Celiac Disease: So Common, Yet So Misunderstood



Written by Leigh Attaway Wilcox
[DallasChild Magazine, May 2006, page 18]

During a school recognition ceremony, 8-year-old Scott could not accept his yummy doughnut reward for fear of jeopardizing his health. Scott has Celiac (pronounced see-lee-ack) Disease—a genetic Immune Disease which prevents his body from digesting gluten—a protein in wheat, rye, barley and oats. Ingested gluten damages Scott’s intestinal lining, making it difficult to properly absorb nutrients from food. Plus, eating it could give him any number of immediate symptoms. Scott’s mother, Natalie Simigian of Coppell, shares that, “Scott’s Principal forgot and it broke his heart.” Simigian now has the complete cooperation of the school to ensure that Scott has comparable Gluten-Free (GF) snacks under similar circumstances.

“Celiac Disease is considered to be the most under-diagnosed common disease today, potentially affecting one in every 133 people in the USA,” says Betty Barfield, President of the North Texas Gluten Intolerance Group. And according to Dr. Kenneth Fine, local Founder of the Intestinal Health Institute, Celiac Disease (CD) is just the tip of a larger, “Immunologic Gluten-Sensitivity (GS) Iceberg,” which if gone untreated can advance into additional severe health issues including diabetes, rheumatoid arthritis and even female infertility.

Gluten is the binding agent which holds mainstream breads, pastas and other baked goods together. Processed foods often contain large amounts of it. Gluten is a common ingredient in the average American diet. The only prescription for CD and GS is a life-long GF diet. When people like Scott do not stick to the diet, a variety of symptoms, ranging from diarrhea or joint pain to depression or migraines, can result.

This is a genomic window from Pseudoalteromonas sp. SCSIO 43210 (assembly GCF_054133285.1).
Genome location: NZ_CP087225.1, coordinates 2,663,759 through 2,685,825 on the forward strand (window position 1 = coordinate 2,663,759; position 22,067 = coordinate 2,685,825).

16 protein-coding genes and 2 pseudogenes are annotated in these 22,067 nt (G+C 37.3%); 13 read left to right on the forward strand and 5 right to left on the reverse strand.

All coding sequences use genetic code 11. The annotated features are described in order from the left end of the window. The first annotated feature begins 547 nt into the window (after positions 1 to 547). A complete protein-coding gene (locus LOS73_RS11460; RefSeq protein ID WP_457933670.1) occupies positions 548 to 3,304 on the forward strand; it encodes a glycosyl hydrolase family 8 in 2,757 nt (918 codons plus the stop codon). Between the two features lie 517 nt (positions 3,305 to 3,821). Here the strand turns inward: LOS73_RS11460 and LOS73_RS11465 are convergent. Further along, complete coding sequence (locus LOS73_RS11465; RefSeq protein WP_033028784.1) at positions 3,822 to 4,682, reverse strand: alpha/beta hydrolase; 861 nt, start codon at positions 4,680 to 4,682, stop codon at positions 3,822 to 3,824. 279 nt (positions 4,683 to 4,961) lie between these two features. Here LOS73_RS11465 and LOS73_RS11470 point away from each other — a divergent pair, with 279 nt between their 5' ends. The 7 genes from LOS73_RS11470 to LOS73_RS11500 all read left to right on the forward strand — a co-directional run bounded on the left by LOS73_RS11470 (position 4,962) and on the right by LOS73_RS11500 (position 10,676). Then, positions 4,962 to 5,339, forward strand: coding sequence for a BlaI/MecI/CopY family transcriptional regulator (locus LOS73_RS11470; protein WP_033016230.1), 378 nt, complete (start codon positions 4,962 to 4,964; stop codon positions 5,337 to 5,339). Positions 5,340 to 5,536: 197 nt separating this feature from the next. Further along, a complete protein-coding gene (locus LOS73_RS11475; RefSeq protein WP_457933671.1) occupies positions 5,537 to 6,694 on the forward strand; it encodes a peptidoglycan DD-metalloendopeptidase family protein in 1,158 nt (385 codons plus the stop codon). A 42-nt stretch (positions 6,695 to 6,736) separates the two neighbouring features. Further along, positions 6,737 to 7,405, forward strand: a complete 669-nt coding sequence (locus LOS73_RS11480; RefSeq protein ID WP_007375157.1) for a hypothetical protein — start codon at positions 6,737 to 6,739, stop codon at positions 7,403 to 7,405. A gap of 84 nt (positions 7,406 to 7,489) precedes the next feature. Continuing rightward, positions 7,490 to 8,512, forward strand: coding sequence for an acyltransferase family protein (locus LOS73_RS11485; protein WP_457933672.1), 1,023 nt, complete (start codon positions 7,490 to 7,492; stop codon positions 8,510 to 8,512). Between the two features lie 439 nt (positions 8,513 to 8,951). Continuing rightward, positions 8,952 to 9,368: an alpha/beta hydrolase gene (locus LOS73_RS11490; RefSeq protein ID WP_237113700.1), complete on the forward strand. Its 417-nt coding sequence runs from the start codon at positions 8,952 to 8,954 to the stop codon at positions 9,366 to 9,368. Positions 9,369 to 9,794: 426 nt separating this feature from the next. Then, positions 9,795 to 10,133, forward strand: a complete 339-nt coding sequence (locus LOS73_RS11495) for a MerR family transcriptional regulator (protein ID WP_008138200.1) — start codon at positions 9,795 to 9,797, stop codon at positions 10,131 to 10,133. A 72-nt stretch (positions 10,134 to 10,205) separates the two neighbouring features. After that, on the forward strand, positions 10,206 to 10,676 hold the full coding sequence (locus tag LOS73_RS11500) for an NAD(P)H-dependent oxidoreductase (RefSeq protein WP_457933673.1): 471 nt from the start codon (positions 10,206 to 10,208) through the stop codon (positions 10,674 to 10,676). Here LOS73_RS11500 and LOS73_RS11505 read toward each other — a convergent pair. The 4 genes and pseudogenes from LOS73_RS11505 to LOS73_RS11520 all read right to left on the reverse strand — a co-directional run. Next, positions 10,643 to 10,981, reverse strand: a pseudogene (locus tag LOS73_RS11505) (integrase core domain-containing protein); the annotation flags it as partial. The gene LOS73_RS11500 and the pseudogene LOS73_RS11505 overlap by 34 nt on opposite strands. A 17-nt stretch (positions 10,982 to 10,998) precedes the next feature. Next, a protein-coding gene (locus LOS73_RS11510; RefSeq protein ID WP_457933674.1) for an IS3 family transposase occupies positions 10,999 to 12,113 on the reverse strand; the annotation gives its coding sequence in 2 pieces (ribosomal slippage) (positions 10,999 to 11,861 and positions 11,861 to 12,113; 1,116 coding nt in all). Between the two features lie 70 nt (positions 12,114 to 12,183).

If anyone in your family suffers from highly-correlated syndromes, diseases or symptoms listed below, Faye Elahi, local Gluten Sensitive Nutritionist suggests, “Get tested properly.”

Sound simple, right?

It might not be; many doctors are not familiar with new blood, saliva, stool and genetic tests. Though they’re available through doctors’ offices, and directly to patients through a local lab—Enterolab, some tests have just become available in recent years, and not everyone knows.

Intrigued? Want to learn more? Local support groups are a treasure trove of trustworthy information and support. They hold monthly meetings and offer mentors. Fundraising walks held every May support disease research and offer participants a chance to socialize. Groups’ websites address Frequently Asked Questions and recommend reputable doctors and specialists known for treating patients with respect.

Utilizing a knowledgeable dietician/nutritionist and relying on a support group or mentor is important with early diagnosis. Most grocery stores have a “Natural Section” which house GF pastas, breads, cookies and cereals. Health food and specialty stores generally have a wider variety. Market Street locations host GF cooking classes and many restaurants, like Outback Steakhouse, P.F. Chang’s China Bistro and Carrabba’s Italian Grill have developed GF menus. The GF diet has even spread to summer camps; CD or GS children and their siblings can attend the second annual week-long resident camp in Texas, “The Great Gluten Escape,” this June.

Leigh A. Wilcox is a Celiac herself and a contributing editor for the NTGIG Communicator, a bi-monthly newsletter for local support group members.

[Sidebar] Organizations to Contact for Assistance and Information:
• North Texas Gluten Intolerance Group (NTGIG): www.northtexasgig.com
• Lone Star Celiac Sprue Support Group (DFW Celiac): 214/274-6094 www.dfwceliac.org
• Dallas R.O.C.K. (Raising Our Celiac Kids): 972/359-1955 www.dallasrock.org
• Intestinal Health Institute: 972/686-6869 www.intestinalhealth.org
• Nutrition For Life: 214/743-1425 www.specialneedsnutrition.com
• EnteroLab: 972/686-6869 www.enterolab.com
• Gluten Intolerance Group: www.gluten.net
• Center for Celiac Research: www.celiaccenter.org

[Sidebar 2: Note—this information was originally cut from the publication for space reasons] Syndromes, Diseases and Symptoms highly correlated with Celiac Disease and Gluten-Sensitivity:
• Relatives of GS Individuals
• Irritable Bowel Syndrome
• Gastro Esophageal Reflux Disease (GERD)
• Rheumatoid Arthritis
• Any Autoimmune Disorder
• Psoriasis
• Fibromyalgia
• Asthma
• Osteoporosis
• Down’s Syndrome
• Female Infertility
• Depression/Irritability
• Autism
• ADD/ADHD
• Seizure Disorders
• Psychiatric Disorders
• Short Stature or Delayed Growth in Children
• Enamel Defects
• Continual Diarrhea or Constipation

(Source: Intestinal Health Institute. For a more complete listing of associated risk factors, visit www.IntestinalHealth.org.)